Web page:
Boundary Points and Resolution
We use the notion of boundary points to study resolution proofs. Given a CNF formula F, an l(x)-boundary point is a complete assignment falsifying only clauses of F having the same literal l(x) of variable x. An l(x)-boundary point p mandates a resolution on variable x. Adding the resolvent of this resolution to F eliminates p as an l(x)-boundary point. Any resolution proof has to eventually eliminate all boundary points of F. Hence one can study resolution proofs from the viewpoint of boundary point elimination. We use equivalence checking formulas to compare proofs of their unsatisfiability built by a conflict-driven SAT-solver and very short proofs tailored to these formulas. We show experimentally that in contrast to proofs generated by this SAT-solver, almost every resolution of a specialized proof eliminates a boundary point. This implies that one may use the share of resolutions eliminating boundary points as a metric of proof quality. We argue that obtaining proofs with a high value of this metric requires taking into account the formula structure. We show that for any unsatisfiable CNF formula there always exists a proof consisting only of resolutions eliminating cut boundary points (which are a relaxation of the notion of boundary points). This result enables building resolution SAT-solvers that are driven by elimination of cut boundary points.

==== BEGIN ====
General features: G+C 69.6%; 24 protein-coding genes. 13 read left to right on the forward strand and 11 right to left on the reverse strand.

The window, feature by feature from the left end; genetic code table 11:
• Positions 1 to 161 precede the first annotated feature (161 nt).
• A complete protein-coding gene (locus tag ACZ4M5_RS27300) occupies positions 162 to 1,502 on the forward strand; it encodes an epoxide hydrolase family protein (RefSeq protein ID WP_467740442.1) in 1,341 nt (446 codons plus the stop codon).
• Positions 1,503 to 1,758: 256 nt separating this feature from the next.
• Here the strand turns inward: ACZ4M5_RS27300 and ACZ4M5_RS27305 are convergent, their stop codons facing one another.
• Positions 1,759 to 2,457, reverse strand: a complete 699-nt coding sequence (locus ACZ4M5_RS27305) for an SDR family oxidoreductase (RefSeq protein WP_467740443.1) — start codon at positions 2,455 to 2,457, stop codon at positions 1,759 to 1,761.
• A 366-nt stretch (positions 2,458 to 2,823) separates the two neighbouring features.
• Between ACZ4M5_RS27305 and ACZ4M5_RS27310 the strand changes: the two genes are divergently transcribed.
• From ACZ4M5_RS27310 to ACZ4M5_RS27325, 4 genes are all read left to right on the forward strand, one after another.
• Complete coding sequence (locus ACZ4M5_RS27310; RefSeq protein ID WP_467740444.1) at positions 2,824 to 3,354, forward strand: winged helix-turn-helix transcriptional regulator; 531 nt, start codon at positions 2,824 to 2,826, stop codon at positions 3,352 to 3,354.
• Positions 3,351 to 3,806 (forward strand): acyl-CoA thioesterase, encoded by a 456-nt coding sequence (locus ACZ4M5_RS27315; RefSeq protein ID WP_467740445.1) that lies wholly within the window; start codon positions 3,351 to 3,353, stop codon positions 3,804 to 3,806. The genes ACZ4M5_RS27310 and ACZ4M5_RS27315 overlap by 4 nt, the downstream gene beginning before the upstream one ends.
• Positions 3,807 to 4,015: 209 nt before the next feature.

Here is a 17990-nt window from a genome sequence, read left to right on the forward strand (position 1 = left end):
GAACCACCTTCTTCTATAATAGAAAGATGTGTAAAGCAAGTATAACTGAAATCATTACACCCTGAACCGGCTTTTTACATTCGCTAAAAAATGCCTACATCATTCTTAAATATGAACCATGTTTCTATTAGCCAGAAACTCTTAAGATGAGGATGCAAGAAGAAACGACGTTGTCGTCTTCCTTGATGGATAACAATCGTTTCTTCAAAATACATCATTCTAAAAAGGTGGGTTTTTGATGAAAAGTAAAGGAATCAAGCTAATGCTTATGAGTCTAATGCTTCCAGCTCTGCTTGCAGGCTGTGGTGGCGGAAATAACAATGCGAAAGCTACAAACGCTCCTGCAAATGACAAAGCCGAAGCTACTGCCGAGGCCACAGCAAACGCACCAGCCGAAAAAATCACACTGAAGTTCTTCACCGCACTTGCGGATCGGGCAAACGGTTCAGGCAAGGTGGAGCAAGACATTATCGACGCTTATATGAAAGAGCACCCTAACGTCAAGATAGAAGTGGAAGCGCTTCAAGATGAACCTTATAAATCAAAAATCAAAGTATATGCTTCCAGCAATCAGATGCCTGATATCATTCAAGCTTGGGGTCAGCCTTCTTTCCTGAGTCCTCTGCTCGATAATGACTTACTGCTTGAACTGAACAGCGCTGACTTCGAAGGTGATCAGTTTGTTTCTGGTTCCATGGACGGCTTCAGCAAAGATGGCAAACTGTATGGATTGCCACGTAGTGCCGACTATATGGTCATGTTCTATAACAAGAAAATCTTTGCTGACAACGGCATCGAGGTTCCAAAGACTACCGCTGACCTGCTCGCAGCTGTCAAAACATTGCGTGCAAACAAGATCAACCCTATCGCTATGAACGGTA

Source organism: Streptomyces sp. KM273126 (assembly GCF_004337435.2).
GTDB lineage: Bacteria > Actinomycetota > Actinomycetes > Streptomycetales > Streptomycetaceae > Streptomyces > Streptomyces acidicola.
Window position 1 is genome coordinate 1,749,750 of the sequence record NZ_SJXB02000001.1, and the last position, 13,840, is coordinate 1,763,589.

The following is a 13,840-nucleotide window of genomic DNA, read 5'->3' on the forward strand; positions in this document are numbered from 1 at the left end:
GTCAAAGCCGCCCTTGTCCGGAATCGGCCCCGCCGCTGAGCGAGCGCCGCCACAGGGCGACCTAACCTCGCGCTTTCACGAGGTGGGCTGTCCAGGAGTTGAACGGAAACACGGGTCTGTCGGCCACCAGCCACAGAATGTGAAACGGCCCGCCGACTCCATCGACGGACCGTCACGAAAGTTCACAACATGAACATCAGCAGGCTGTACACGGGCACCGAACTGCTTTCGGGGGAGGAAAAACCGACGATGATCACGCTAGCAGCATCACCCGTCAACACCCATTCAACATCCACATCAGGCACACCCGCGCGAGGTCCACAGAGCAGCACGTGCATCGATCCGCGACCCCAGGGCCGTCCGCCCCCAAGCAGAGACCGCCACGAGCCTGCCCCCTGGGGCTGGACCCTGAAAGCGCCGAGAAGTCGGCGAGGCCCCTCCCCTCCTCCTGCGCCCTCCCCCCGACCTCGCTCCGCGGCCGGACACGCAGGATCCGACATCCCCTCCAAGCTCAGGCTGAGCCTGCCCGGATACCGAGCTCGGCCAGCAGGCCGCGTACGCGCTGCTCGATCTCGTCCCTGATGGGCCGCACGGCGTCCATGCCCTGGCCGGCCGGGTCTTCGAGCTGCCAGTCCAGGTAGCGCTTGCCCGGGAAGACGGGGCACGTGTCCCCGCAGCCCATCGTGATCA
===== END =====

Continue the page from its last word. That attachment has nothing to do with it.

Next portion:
This chapter is an extended version of the conference paper .
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